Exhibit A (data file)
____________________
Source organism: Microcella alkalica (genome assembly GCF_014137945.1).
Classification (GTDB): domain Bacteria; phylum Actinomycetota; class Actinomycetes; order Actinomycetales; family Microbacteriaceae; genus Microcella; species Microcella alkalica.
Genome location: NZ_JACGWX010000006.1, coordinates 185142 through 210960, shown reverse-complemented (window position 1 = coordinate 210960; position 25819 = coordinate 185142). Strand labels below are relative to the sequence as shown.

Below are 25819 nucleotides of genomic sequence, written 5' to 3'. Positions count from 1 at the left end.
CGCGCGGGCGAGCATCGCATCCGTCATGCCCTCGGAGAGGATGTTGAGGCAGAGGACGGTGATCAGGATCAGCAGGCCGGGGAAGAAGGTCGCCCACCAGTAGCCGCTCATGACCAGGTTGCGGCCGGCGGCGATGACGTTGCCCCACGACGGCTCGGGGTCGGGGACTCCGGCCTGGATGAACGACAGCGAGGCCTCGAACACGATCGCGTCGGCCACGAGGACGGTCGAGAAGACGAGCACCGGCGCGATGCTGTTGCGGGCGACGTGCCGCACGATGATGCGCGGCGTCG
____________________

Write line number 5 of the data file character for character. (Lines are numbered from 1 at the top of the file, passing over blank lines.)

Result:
CGCGCGGGCGAGCATCGCATCCGTCATGCCCTCGGAGAGGATGTTGAGGCAGAGGACGGTGATCAGGATCAGCAGGCCGGGGAAGAAGGTCGCCCACCAGTAGCCGCTCATGACCAGGTTGCGGCCGGCGGCGATGACGTTGCCCCACGACGGCTCGGGGTCGGGGACTCCGGCCTGGATGAACGACAGCGAGGCCTCGAACACGATCGCGTCGGCCACGAGGACGGTCGAGAAGACGAGCACCGGCGCGATGCTGTTGCGGGCGACGTGCCGCACGATGATGCGCGGCGTCG